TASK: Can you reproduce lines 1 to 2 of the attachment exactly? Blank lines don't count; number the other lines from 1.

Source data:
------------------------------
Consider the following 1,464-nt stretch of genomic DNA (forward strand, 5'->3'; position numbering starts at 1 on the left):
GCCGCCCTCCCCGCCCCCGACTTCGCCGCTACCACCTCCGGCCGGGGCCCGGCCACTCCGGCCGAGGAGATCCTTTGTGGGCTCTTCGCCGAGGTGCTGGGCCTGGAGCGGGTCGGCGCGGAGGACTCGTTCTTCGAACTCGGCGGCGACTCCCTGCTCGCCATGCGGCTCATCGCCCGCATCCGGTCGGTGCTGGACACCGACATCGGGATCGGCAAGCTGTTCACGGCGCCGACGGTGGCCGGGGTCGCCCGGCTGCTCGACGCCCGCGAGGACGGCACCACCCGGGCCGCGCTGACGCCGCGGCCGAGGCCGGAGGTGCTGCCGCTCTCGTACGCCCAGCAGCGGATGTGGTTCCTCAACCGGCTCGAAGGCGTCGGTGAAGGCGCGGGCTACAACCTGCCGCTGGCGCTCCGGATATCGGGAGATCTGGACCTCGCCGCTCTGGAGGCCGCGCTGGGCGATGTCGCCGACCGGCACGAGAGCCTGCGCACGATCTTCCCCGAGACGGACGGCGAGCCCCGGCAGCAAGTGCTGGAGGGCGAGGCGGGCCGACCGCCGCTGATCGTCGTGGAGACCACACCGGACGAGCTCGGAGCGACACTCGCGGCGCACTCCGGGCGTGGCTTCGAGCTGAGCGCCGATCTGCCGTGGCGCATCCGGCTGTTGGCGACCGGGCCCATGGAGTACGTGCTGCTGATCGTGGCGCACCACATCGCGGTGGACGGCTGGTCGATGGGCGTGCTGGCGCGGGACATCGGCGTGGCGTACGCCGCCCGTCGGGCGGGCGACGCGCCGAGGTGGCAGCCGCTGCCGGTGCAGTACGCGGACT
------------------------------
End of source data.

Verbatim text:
Consider the following 1,464-nt stretch of genomic DNA (forward strand, 5'->3'; position numbering starts at 1 on the left):
GCCGCCCTCCCCGCCCCCGACTTCGCCGCTACCACCTCCGGCCGGGGCCCGGCCACTCCGGCCGAGGAGATCCTTTGTGGGCTCTTCGCCGAGGTGCTGGGCCTGGAGCGGGTCGGCGCGGAGGACTCGTTCTTCGAACTCGGCGGCGACTCCCTGCTCGCCATGCGGCTCATCGCCCGCATCCGGTCGGTGCTGGACACCGACATCGGGATCGGCAAGCTGTTCACGGCGCCGACGGTGGCCGGGGTCGCCCGGCTGCTCGACGCCCGCGAGGACGGCACCACCCGGGCCGCGCTGACGCCGCGGCCGAGGCCGGAGGTGCTGCCGCTCTCGTACGCCCAGCAGCGGATGTGGTTCCTCAACCGGCTCGAAGGCGTCGGTGAAGGCGCGGGCTACAACCTGCCGCTGGCGCTCCGGATATCGGGAGATCTGGACCTCGCCGCTCTGGAGGCCGCGCTGGGCGATGTCGCCGACCGGCACGAGAGCCTGCGCACGATCTTCCCCGAGACGGACGGCGAGCCCCGGCAGCAAGTGCTGGAGGGCGAGGCGGGCCGACCGCCGCTGATCGTCGTGGAGACCACACCGGACGAGCTCGGAGCGACACTCGCGGCGCACTCCGGGCGTGGCTTCGAGCTGAGCGCCGATCTGCCGTGGCGCATCCGGCTGTTGGCGACCGGGCCCATGGAGTACGTGCTGCTGATCGTGGCGCACCACATCGCGGTGGACGGCTGGTCGATGGGCGTGCTGGCGCGGGACATCGGCGTGGCGTACGCCGCCCGTCGGGCGGGCGACGCGCCGAGGTGGCAGCCGCTGCCGGTGCAGTACGCGGACT